stimulate people to do so. Currently the relevant Chinese laws only stipulate penalties
up to two times of the sales volumes of fake drugs, which is too low as compared with
the tremendous profits of the illicit behaviour. It also suggests the huge numbers of
pharmaceutical companies and drug sellers in China provide many channels for fake
drugs to be distributed.
African countries
The World Health Organization (WHO) estimates that up to 30 percent of medication
on the market in countries in Africa are counterfeit and have found that nearly half of
the drugs sold in Angola, Burundi, and the Congo are substandard. The origin of fake or
substandard drugs sold in Africa is often hard to track because these medicines are often
hidden in cargoes sent on roundabout journeys to prevent the source from being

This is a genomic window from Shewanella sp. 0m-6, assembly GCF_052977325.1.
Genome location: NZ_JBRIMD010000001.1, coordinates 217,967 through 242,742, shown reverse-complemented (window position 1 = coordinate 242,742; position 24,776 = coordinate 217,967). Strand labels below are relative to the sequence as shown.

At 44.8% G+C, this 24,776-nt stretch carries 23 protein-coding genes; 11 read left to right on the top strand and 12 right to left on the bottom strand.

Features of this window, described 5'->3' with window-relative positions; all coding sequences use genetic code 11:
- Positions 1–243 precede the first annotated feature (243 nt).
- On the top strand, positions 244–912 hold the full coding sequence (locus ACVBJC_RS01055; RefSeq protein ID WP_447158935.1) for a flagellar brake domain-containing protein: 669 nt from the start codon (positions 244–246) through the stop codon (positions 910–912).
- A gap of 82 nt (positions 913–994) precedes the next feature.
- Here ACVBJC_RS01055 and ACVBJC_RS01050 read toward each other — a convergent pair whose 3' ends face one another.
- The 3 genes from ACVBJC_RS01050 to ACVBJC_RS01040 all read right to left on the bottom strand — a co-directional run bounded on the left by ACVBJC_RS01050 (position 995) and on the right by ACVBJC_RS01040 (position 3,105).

discovered. The problem of counterfeit medicines is more prevalent in countries where
medicine regulation is ineffective, smuggling of medicines is rampant, secret
manufacturing exists, sanctions are absent or very weak, and there is high corruption.
West Africa has increasingly become the target of a range of counterfeit medication,
including antibiotics, antiretroviral drugs and medicines to fight malaria and tuberculosis.
Most of these fake pharmaceutical products, which appear to be genuine but contain
little or no active ingredient, are imported, particularly from South and East Asia, but
some come from the local pharmaceutical industry.To combat this illegal market, UN is
calling on rich States to stop using Africa as a dumping ground for fake medicines.
Private companies complicit in this trade should be named, shamed and banned, and